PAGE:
Love is patient, love is kind and is not jealous; love does not brag and is not arrogant, does not act unbecomingly; it does not seek its own, is not provoked, does not take into account a wrong suffered, does not rejoice in unrighteousness, but rejoices with the truth; bears all things, believes all things, hopes all things, endures all things. Love never fails . . . .
absolutely agree with everything you said Ian, thank you! I also agree with Stewart though and know that on many occasions I have “failed” to receive healing after prayer but within a few days discovered that the reason why I was sick in the first place was because I was eating or doing something that was making me physically sick. In one case it was a potassium supplement that I was taking that was building up in my body. That could have killed me. I”m so glad that God didn’t provide miraculous healing for that headache but rather allowed me to discover the cause and then remove it. I think anytime miraculous healing doesn’t occur we must ask God what else we need to know. Is it a natural cause that we can reverse, spiritual oppression requiring a different type of prayer, lack of belief etc etc.
Great and timely post for me Ian!
Thanks Nicole for your helpful remarks which I heartily endorse.
Are we trying to hide our failure to heal? If someone says ‘you must have sin in your life’ it is a cop out. If it is about doing what Jesus commanded – freely giving what we have freely received – wouldn’t we want to help? Pray with the person and ask the Lord to reveal to them what is hindering the healing. Be honest. Jesus was limited by unbelief – and that’s probably about all that stopped healing from manifesting for him. We still have much to learn, and we can still do while we are learning.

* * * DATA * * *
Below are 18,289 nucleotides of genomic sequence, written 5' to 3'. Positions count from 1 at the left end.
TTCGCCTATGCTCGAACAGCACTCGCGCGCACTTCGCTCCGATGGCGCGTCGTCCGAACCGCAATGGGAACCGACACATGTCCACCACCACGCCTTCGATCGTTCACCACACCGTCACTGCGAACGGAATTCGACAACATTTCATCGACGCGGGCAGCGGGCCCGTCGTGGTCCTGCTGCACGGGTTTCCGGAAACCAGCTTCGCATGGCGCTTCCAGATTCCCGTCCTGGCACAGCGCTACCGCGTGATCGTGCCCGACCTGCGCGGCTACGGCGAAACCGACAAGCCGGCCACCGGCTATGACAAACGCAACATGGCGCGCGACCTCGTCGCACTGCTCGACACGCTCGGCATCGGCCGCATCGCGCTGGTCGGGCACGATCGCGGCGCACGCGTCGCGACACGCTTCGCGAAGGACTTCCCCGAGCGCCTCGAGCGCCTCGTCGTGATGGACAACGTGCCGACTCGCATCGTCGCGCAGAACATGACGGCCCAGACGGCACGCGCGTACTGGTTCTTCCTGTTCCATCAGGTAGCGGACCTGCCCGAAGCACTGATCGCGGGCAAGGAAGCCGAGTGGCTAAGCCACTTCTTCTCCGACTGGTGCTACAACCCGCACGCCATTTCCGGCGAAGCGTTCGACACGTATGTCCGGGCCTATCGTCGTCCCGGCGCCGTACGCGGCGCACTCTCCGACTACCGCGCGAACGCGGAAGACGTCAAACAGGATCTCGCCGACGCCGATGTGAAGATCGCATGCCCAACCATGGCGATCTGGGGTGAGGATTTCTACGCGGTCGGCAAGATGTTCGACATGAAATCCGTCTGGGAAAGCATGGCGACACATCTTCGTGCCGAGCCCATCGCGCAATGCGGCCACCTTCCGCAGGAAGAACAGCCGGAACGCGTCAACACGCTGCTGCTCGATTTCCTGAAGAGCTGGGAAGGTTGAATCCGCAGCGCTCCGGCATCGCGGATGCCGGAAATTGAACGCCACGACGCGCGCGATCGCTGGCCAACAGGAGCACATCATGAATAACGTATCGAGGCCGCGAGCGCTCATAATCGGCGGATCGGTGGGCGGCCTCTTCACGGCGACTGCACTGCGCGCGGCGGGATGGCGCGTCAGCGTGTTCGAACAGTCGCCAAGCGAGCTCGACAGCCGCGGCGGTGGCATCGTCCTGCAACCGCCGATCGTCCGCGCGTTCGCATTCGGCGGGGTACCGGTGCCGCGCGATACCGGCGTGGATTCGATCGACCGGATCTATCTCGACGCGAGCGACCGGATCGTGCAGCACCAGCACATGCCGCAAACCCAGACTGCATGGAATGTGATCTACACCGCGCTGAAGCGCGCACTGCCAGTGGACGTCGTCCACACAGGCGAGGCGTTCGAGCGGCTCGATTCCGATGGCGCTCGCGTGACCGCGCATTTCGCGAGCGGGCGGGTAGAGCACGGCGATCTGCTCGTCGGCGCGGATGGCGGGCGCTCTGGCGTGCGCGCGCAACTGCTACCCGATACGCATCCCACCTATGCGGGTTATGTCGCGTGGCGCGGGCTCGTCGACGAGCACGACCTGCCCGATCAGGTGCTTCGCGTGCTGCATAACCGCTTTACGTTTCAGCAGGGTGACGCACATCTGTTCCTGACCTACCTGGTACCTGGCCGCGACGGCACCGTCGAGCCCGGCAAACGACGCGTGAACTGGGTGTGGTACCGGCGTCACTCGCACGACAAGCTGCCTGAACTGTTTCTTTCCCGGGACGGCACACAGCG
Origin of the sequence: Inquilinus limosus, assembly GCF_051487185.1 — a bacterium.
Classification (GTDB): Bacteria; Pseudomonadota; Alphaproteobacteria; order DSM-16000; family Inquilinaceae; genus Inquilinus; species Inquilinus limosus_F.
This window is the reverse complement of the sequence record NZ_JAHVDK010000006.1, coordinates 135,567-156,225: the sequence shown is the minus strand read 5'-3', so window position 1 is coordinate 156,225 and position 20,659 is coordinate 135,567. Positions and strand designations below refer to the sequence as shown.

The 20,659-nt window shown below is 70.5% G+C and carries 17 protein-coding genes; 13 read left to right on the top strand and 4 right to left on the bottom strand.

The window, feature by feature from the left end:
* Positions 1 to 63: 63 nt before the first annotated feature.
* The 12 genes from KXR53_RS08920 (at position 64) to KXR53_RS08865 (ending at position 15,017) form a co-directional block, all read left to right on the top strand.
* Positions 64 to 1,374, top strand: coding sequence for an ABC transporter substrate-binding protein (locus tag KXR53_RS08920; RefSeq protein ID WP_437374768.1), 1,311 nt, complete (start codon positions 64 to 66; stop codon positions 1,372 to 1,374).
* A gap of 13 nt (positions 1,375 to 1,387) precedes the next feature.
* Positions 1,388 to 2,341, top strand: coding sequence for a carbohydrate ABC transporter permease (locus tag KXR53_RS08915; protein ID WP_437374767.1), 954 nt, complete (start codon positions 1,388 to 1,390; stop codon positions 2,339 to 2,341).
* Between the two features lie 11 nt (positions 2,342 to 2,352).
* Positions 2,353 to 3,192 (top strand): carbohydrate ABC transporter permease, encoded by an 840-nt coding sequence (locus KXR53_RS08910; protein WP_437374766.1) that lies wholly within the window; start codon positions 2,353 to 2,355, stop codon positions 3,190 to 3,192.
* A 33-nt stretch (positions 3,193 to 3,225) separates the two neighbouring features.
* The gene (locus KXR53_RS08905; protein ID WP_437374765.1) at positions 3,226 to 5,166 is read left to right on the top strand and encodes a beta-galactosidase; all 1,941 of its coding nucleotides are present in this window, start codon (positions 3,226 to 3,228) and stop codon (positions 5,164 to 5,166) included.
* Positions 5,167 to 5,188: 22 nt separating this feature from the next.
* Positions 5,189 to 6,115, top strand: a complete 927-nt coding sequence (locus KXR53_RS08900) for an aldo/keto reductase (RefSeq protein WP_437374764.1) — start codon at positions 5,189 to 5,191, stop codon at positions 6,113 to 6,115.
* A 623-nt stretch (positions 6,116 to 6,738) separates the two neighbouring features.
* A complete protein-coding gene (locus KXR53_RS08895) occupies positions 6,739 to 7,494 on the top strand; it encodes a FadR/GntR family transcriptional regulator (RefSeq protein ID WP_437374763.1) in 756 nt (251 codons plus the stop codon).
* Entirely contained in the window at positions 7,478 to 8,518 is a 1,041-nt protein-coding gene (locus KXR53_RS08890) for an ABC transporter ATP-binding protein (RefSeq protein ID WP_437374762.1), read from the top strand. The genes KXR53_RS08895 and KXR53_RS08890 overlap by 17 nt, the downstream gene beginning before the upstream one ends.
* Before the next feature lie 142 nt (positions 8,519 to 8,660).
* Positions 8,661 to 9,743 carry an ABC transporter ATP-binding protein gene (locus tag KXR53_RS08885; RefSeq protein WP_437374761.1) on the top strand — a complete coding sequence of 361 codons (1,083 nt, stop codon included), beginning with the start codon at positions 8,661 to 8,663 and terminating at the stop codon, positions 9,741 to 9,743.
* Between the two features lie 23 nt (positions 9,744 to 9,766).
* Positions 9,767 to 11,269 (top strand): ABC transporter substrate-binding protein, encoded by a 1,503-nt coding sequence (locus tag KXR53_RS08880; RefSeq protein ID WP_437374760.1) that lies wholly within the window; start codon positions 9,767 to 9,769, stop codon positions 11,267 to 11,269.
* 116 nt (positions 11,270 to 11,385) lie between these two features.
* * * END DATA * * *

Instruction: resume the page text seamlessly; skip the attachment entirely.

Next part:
Thanks Lisa. Yes, let’s keep learning–that’s what ‘disciple’ truly means–and actually doing what we learn. Today.
How reassuring that our sin will not stop salvation or healing in our lives. God knows how frail and sinful we are so he makes the way for us through his grace and mercy. Thank you Lord.
From a purely practical level, what if someone is unwittingly poisoning themselves? Miraculous healing may deal with today’s symptoms, but will God also render the person immune to the poison they are unaware of, or instead expect the person to seek Him to find out what it is in their lives that is hurting them? It’s not always sin, and a miraculous healing may not always be recognised when the symptoms return the following day, eh?
And then there is unbelief, rife in the church. Unbelief leads to fear, uncertainty, depression, which on a purely practical level weakens the immune system and leads to all manner of illnesses. Heal one illness today, another pops up tomorrow. The illnesses are just a symptom of the underlying problem, which in this case is sin but a subtle and yet particularly nasty one, and a personal affront to God as well. Original sin was first unbelief that God wants the best for us – eating the apple followed. The person may have faith that God can and will heal them, but lack faith for their finances, their family, kids, future wellbeing etc.
Thank you Stewart.
Yes, symptoms can return. A classic example is that of a woman with emphysema who got wonderfully and instanly healed but then she was not determined to stay free from smoking and then the addiction came back even worse than before with an almost certain return of illness.
I agree that fear is the basic cause of many sicknesses. To get free of such fear and torment may mean the sufferer desperatly needs deliverance. And then there is that background fear arising from unbelief in the promises of God plainly given under the new Covenant which must be dealt with by repentance and faith in the One who makes such lavish promises for us to benefit.